To continue the Sesquicentennial anniversary of the War Between the States, Colonel Covington reports that during last week in l86l Lincoln finally arrived in Washington and was visited by members of the ill-fated Peace Convention. (What if they had been successful?) Meanwhile President Davis had been empowered to contract for the manufacture and purchase of war goods.
In connection with the Sesquicentennial I motored to Montgomery last Friday afternoon to attend the Saturday reenactment of the inauguration of Jefferson Davis as first president of the Confederate States of America. His inauguration was actually Friday, the l8th; but Saturday, the l9th, was more convenient for travel and attendance.
Saturday was a lovely day, sunny and warm. Goat Hill, where the old Confederate Capitol stands, was beautiful with flowers, trees, and walks.
The first persons I ran into were Joe and Gayle Dawson of Savannah. Joe is past commander of Bartow Camp 93 there; Gayle is past president of the United Daughters of the Confederacy, #2, the second oldest UDC group in the nation. I asked them if they knew Dan Shehan, formerly of Andalusia, now living in Savannah and a member of one of the camps of the Sons of Confederate Veterans there. Joe said that, indeed, he did. Joe told me of a book he has written, yet to be published, called Convicting Lincoln.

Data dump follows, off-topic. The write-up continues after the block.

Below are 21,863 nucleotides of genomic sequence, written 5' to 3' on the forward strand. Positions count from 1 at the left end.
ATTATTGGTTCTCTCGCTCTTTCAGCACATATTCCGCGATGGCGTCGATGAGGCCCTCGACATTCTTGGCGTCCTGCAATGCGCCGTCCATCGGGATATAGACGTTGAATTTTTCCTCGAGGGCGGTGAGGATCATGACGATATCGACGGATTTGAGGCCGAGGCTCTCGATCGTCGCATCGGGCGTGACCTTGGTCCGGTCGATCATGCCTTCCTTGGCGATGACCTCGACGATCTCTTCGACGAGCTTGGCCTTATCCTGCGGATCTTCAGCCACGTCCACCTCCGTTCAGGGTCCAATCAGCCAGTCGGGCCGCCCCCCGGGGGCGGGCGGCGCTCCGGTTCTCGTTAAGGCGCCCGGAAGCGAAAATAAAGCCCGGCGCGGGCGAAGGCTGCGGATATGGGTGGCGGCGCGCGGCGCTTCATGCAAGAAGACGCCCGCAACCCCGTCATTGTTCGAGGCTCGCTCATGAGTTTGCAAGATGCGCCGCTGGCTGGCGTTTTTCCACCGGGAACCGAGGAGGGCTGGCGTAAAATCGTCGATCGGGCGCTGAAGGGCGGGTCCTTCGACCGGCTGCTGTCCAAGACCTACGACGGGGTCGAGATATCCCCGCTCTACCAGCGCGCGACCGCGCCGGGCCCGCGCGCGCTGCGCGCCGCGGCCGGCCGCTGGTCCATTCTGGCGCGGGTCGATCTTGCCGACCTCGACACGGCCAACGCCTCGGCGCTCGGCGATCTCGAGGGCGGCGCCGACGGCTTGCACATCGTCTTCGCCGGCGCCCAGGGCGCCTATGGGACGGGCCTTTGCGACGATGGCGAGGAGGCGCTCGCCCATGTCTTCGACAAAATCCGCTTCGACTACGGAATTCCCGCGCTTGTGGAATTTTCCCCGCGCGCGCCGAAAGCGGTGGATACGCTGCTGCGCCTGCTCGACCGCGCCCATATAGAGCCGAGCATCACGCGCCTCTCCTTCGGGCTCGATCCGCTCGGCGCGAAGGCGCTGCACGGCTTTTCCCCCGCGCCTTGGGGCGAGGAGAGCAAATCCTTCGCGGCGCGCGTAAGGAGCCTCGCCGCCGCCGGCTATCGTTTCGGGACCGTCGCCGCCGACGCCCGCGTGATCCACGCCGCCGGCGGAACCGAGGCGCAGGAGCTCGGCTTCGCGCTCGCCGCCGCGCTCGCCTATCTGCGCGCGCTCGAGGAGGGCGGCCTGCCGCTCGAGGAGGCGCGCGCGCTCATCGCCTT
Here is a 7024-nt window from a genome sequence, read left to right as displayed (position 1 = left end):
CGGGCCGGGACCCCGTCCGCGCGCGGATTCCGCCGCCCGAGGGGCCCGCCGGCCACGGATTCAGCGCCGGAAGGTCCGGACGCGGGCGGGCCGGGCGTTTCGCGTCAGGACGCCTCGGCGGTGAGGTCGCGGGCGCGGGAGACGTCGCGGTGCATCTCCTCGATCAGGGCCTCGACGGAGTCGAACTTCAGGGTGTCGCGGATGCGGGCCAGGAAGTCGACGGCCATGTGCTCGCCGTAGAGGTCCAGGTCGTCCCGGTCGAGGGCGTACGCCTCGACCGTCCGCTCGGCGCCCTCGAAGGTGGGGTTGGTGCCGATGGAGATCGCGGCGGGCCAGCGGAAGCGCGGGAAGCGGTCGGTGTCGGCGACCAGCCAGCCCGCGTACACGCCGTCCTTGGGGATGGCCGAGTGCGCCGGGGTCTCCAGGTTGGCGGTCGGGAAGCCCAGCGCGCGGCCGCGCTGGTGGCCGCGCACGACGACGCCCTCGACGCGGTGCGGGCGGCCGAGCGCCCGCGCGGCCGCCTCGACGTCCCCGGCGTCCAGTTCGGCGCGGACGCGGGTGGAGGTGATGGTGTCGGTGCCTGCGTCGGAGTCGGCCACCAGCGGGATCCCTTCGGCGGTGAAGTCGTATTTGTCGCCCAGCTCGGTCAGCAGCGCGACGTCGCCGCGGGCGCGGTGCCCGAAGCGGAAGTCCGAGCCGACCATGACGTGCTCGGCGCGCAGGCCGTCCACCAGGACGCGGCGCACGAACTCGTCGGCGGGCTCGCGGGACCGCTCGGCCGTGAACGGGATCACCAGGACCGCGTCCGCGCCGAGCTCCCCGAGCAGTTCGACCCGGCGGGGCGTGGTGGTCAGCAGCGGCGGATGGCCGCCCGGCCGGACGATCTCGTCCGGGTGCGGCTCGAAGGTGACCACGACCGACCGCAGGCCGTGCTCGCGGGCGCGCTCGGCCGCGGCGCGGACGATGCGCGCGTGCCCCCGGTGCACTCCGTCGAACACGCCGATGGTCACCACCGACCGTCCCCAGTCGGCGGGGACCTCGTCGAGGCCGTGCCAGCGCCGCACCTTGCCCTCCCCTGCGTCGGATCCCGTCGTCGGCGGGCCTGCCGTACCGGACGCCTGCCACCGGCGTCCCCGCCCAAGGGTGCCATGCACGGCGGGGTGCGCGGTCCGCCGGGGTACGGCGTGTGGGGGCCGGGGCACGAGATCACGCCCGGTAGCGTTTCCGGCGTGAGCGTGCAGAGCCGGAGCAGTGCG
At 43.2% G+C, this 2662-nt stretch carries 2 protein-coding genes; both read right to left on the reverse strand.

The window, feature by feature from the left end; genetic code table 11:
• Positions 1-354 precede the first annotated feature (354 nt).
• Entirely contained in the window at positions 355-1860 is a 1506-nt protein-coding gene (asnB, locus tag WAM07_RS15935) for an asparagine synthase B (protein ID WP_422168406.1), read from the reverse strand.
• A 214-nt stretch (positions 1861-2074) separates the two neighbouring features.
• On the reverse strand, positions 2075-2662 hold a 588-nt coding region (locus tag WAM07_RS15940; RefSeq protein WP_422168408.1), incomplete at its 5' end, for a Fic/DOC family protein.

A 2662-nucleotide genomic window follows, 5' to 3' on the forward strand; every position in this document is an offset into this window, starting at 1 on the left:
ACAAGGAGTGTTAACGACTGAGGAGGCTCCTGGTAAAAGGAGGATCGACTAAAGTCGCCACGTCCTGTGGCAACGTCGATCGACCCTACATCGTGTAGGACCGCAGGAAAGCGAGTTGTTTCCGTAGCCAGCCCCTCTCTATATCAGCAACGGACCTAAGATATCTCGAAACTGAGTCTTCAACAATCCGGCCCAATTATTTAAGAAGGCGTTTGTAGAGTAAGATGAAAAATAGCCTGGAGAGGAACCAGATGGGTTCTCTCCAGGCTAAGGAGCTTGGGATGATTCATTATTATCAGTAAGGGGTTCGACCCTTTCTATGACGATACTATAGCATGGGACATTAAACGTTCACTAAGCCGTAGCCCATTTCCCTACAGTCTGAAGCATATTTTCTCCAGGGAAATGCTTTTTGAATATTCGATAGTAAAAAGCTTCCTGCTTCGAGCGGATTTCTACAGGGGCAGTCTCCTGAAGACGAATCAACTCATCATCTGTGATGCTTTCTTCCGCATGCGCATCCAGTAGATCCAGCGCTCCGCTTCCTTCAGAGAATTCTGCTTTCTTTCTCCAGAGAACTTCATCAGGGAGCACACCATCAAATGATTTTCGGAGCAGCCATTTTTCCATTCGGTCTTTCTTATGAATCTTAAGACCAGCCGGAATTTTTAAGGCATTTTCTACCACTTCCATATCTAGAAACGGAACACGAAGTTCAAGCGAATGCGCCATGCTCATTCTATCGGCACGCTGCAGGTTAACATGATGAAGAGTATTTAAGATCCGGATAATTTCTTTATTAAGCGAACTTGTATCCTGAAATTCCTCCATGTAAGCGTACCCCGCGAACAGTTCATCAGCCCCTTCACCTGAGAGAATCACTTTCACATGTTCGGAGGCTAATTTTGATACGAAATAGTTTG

I made my way up the great flight of marble steps, leading to the portico of the Capitol, gazing at the statue of Davis, overlooking Dexter Avenue. The portico is supported by six, white, fluted, Corinthian columns. On the porch floor is a six-pointed, bronze star, marking the spot where Davis supposedly stood as he took his oath of office. It was placed by the Sophie Bibb Chapter of the UDC. Of course I had to stand on the spot and gaze down Dexter, once called Market Street.
Coming up the steps was a former student of mine, Mike Williams, now retired from retail and managing the web site for the Alabama SCV. Mike told me that he had left Andalusia around l979 and later introduced me to his lovely wife.